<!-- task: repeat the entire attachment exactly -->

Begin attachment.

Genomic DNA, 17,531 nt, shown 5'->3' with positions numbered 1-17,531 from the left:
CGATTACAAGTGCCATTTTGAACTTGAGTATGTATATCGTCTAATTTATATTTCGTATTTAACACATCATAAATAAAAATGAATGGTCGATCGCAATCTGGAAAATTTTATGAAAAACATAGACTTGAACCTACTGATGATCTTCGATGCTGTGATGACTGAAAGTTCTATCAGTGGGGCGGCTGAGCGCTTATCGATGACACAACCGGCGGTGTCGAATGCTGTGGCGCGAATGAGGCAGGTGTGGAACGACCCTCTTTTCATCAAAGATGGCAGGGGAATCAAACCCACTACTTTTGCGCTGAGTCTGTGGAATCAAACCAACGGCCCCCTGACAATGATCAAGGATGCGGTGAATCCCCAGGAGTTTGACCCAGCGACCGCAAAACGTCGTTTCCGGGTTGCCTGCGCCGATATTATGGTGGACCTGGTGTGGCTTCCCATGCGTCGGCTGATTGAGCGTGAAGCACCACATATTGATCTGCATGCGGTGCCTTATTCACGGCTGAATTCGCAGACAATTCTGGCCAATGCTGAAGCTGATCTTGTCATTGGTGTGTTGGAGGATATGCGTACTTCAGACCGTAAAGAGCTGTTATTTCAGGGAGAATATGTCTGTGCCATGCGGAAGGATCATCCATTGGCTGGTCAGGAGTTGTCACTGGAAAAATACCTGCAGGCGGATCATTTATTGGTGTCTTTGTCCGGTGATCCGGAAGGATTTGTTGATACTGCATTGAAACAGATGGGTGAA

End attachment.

Genomic DNA, 17,531 nt, shown 5'->3' with positions numbered 1-17,531 from the left:
CGATTACAAGTGCCATTTTGAACTTGAGTATGTATATCGTCTAATTTATATTTCGTATTTAACACATCATAAATAAAAATGAATGGTCGATCGCAATCTGGAAAATTTTATGAAAAACATAGACTTGAACCTACTGATGATCTTCGATGCTGTGATGACTGAAAGTTCTATCAGTGGGGCGGCTGAGCGCTTATCGATGACACAACCGGCGGTGTCGAATGCTGTGGCGCGAATGAGGCAGGTGTGGAACGACCCTCTTTTCATCAAAGATGGCAGGGGAATCAAACCCACTACTTTTGCGCTGAGTCTGTGGAATCAAACCAACGGCCCCCTGACAATGATCAAGGATGCGGTGAATCCCCAGGAGTTTGACCCAGCGACCGCAAAACGTCGTTTCCGGGTTGCCTGCGCCGATATTATGGTGGACCTGGTGTGGCTTCCCATGCGTCGGCTGATTGAGCGTGAAGCACCACATATTGATCTGCATGCGGTGCCTTATTCACGGCTGAATTCGCAGACAATTCTGGCCAATGCTGAAGCTGATCTTGTCATTGGTGTGTTGGAGGATATGCGTACTTCAGACCGTAAAGAGCTGTTATTTCAGGGAGAATATGTCTGTGCCATGCGGAAGGATCATCCATTGGCTGGTCAGGAGTTGTCACTGGAAAAATACCTGCAGGCGGATCATTTATTGGTGTCTTTGTCCGGTGATCCGGAAGGATTTGTTGATACTGCATTGAAACAGATGGGTGAA